Norman was having too much fun. Ravi was such a fusspot; he had grown worse with the passing years. Everything had to be just so. Norman knew just how to tease him—ﬂicking his fag- ends into the gas-log ﬁre, removing his bottom teeth when he watched TV. He enjoyed his son-in-law’s sharp intake of breath. Just that far, no farther. Norman had a well-developed sense of survival.
And the man was such a prude. Funny, that, considering he was a doctor, plunging his hands God-knows-where. Norman had told him his joke about the gynecologist’s wife, “Had a good day at the oriﬁce?” Not a titter. A while ago he had asked him to get him some Viagra. “I’m afraid that’s impossible,” Ravi had said. What a goody-goody! Once, on a train, Norman had seen his son-in-law reading the safety leaﬂet. On a train. The safety leaﬂet. He hadn’t let Ravi forget that.
Norman pushed open the door of Casablanca Food and Wine.
A dusky maiden stood behind the counter. He had never seen her before.
“Good morning, my dear.” He raised his hat. “What’s a lovely girl like you doing in a place like this?”
“My dad owns it,” she said. “Ah. And what’s your name?” “Sultana.”
Norman spluttered. “Sultana! Fancy a date then?”
The girl gazed at him, coolly. Oh well, he thought, never mind. He bought his packet of fags and two cans of Tennent’s. Sultana was doing that text thing on her mobile, thumb skittering. Even so, she could see him. Norman gazed longingly at the rack of magazines. Just for a moment he felt that rare thing: embarrass- ment. He couldn’t, not with this lovely creature here, so young and dewy.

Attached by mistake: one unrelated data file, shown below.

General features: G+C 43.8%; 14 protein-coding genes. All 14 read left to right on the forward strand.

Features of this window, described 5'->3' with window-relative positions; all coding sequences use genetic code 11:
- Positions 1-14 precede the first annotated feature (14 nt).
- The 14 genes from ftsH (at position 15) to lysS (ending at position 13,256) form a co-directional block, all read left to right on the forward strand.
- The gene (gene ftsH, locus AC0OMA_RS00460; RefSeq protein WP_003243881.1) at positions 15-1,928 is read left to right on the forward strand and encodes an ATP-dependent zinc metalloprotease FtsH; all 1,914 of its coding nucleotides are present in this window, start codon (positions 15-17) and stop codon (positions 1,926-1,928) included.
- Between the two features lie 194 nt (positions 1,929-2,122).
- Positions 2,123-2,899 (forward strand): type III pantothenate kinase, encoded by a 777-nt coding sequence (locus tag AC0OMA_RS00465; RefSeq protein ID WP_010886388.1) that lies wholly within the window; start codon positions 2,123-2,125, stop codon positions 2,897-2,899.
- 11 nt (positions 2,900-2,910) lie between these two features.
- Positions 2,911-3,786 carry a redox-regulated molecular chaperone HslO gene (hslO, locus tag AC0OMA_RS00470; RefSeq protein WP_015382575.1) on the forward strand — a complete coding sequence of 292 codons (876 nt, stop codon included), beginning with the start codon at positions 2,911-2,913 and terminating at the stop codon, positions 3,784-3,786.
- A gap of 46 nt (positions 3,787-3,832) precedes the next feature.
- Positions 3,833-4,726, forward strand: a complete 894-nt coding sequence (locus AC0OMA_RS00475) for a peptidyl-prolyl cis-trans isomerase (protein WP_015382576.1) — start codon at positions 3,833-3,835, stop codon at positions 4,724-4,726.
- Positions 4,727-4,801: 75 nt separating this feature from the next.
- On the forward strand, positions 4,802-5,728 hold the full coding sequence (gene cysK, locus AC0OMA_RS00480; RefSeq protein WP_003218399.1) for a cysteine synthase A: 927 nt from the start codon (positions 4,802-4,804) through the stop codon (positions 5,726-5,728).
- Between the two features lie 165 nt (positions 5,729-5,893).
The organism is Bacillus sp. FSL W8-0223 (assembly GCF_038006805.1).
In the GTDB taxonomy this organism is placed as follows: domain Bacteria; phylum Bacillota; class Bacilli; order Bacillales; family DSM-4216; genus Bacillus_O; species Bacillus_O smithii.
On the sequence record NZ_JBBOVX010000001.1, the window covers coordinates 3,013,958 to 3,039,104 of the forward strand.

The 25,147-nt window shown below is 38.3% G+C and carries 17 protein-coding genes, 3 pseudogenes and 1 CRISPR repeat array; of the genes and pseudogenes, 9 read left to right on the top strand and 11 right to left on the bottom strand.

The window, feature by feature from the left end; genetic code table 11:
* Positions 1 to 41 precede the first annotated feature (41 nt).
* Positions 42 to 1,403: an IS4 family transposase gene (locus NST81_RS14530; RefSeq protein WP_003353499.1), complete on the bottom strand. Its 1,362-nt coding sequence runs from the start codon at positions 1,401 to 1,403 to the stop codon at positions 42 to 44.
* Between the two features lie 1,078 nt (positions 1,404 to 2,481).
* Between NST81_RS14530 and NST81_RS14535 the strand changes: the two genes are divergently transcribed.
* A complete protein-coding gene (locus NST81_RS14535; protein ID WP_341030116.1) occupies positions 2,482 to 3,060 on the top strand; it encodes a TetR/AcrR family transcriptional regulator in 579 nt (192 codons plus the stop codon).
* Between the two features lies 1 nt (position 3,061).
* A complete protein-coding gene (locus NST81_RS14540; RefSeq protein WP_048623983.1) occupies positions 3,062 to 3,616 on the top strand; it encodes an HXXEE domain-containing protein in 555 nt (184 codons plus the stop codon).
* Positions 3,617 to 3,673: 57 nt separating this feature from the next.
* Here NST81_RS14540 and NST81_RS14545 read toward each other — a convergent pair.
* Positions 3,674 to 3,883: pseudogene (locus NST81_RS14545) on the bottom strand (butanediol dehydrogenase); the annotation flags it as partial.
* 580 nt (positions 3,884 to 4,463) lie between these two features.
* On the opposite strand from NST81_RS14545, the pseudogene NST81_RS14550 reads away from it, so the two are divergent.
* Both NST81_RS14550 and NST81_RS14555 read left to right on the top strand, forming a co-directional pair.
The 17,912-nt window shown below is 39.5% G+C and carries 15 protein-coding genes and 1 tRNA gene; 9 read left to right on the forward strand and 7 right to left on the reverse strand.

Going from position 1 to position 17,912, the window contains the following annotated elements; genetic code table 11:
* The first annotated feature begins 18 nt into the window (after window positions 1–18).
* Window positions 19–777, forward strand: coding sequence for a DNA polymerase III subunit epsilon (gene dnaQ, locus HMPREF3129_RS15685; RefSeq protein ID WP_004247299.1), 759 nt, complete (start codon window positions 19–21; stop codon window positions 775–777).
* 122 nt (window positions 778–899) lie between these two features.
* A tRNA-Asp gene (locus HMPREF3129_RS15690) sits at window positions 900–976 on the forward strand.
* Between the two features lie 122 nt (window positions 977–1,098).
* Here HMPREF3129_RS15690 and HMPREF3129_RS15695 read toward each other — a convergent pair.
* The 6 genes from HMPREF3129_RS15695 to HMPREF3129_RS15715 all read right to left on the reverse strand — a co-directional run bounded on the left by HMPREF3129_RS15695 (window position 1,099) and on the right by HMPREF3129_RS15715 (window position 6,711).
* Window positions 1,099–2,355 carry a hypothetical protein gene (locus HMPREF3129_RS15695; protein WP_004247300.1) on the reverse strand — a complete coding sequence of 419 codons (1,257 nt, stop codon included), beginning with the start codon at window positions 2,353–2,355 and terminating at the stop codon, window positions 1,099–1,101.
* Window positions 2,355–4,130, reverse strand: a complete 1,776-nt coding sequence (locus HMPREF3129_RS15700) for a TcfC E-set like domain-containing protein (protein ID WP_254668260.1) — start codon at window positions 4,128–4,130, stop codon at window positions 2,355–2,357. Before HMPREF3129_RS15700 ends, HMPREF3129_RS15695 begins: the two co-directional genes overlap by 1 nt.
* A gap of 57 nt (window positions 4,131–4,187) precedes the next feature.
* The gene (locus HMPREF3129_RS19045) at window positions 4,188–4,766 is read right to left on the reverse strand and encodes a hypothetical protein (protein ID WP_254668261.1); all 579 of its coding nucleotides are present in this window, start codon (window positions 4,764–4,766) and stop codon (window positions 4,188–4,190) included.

There was nothing for it but to go down to the high street. It took him a good ten minutes; his back was playing up. Finally, however, he reached its welcome anonymity, cars thundering past, and went into a newsagent’s.
“Morning,” he said to the man behind the counter. He scanned the top shelf of magazines. Lifting his walking stick, he dislodged a copy of Asian Babes. It fell to the ﬂoor.
Norman bent to pick it up. A spasm shot up his spine. He froze. Bent double, he waited for the pain to pass.
“Here, Granddad.” The man came over and picked it up for him.
“It’s for my son-in-law,” Norman muttered at the ﬂoor. “He’s Indian.”
“I’m sure he is.” The man grinned. “I expect he’ll be wanting it in a bag, too.”
Clutching the carrier, Norman hobbled back along the road. A siren screamed. He jumped. A ﬁre engine rushed past. Sud- denly he wanted to be home, safely ensconced on the sofa. Today the world seemed more than usually hostile—the trafﬁc, the heedless passersby, the newsagent with his insolence. Somebody unloaded a crate of bottles. Norman jumped again. He wanted his daughter to be home, instead of miles away in some ofﬁce or other. She would bring him a cup of tea. She would rub Ibuleve into his back and tell him he wasn’t that old, it was all right, he wasn’t going to die. Everything was going to be all right.
Norman paused, leaning on his stick. Suddenly he saw him- self as others must see him. Just for a moment, like the clouds parting. Then they closed again.
He thought: I miss my wife. Rosemary would understand. This surprised him so much that he didn’t notice what was
happening at the end of the street. Something was up. What looked like a ﬁre engine seemed to be parked outside his daugh- ter’s house. A crowd of people stood watching.
Norman hobbled closer. He stopped and stared. At 18 Plender Street, black smoke was billowing out of the side window.